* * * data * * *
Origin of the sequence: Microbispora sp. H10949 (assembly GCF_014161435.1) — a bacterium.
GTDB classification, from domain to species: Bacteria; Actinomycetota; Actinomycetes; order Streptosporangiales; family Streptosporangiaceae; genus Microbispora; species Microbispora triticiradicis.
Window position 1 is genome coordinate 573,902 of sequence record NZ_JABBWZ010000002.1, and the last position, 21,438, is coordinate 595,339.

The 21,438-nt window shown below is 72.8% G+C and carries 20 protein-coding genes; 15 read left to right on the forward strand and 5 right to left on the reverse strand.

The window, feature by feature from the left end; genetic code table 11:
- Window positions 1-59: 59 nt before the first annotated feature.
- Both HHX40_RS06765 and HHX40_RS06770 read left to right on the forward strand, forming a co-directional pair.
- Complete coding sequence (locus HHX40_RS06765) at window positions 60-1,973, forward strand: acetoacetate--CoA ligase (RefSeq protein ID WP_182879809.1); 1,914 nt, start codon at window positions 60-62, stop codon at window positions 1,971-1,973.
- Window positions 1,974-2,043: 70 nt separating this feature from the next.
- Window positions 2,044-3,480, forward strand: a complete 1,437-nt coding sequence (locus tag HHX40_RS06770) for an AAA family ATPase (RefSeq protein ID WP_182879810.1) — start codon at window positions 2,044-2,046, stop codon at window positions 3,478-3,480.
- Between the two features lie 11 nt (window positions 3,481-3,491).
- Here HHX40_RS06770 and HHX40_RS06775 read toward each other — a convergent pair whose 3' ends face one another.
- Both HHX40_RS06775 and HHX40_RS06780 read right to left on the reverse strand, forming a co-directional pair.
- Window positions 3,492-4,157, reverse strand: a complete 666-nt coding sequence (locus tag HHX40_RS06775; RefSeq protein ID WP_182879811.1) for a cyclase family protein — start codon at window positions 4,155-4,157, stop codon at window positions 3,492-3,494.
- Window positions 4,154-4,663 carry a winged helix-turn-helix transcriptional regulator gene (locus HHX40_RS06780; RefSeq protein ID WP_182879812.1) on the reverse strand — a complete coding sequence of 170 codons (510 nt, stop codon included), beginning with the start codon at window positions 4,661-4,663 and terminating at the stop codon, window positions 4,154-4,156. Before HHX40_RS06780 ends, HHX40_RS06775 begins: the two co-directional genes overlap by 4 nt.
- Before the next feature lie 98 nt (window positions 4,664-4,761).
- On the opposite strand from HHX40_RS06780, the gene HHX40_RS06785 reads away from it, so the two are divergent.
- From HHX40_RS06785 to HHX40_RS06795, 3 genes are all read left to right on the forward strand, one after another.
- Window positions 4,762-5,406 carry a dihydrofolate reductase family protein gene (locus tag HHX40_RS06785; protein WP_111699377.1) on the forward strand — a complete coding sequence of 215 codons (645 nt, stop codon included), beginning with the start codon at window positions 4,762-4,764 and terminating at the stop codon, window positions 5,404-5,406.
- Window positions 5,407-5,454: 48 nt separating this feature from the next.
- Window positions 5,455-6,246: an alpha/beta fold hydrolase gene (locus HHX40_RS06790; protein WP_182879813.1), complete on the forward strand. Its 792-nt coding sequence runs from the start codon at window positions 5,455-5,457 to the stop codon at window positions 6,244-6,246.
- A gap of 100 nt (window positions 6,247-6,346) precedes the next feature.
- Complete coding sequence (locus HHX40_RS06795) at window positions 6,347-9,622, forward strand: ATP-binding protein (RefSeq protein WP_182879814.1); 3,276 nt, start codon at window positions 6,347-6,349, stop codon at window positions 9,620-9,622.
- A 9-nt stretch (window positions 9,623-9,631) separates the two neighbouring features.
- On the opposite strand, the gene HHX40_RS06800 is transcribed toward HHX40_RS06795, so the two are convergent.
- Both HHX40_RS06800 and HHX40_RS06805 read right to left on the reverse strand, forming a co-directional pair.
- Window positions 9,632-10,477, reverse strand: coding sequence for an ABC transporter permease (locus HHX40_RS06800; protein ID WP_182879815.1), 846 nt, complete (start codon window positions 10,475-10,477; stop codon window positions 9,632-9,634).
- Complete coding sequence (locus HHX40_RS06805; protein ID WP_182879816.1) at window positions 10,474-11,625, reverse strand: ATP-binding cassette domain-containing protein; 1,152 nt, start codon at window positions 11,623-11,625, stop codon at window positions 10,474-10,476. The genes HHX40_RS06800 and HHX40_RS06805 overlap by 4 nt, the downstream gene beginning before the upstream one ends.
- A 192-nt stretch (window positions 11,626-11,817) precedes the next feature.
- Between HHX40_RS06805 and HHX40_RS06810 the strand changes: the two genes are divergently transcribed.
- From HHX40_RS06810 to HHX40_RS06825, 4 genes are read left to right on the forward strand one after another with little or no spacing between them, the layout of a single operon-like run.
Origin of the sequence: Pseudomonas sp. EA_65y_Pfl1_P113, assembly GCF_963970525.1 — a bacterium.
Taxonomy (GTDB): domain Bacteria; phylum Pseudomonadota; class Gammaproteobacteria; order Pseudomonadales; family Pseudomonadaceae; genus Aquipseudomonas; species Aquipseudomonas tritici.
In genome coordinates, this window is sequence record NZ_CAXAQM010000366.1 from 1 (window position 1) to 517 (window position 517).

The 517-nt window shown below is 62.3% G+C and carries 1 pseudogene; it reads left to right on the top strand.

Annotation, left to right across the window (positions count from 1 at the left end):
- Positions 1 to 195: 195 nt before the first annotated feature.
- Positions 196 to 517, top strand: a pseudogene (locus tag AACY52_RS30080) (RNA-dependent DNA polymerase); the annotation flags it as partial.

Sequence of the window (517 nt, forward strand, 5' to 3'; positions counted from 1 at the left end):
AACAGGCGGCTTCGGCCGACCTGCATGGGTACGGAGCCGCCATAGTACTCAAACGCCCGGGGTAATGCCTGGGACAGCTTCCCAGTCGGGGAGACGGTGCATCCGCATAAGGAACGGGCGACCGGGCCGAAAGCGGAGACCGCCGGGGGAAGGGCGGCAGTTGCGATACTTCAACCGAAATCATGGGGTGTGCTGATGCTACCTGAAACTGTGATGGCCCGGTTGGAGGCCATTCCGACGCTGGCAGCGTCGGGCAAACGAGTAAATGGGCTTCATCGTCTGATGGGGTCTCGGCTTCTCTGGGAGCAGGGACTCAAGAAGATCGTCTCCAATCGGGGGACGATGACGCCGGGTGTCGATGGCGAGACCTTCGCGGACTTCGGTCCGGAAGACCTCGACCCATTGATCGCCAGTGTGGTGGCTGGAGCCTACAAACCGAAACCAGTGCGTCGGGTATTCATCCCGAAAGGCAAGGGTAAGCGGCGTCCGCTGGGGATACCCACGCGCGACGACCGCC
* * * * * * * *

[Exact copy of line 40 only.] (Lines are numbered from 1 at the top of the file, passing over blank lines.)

AACAGGCGGCTTCGGCCGACCTGCATGGGTACGGAGCCGCCATAGTACTCAAACGCCCGGGGTAATGCCTGGGACAGCTTCCCAGTCGGGGAGACGGTGCATCCGCATAAGGAACGGGCGACCGGGCCGAAAGCGGAGACCGCCGGGGGAAGGGCGGCAGTTGCGATACTTCAACCGAAATCATGGGGTGTGCTGATGCTACCTGAAACTGTGATGGCCCGGTTGGAGGCCATTCCGACGCTGGCAGCGTCGGGCAAACGAGTAAATGGGCTTCATCGTCTGATGGGGTCTCGGCTTCTCTGGGAGCAGGGACTCAAGAAGATCGTCTCCAATCGGGGGACGATGACGCCGGGTGTCGATGGCGAGACCTTCGCGGACTTCGGTCCGGAAGACCTCGACCCATTGATCGCCAGTGTGGTGGCTGGAGCCTACAAACCGAAACCAGTGCGTCGGGTATTCATCCCGAAAGGCAAGGGTAAGCGGCGTCCGCTGGGGATACCCACGCGCGACGACCGCC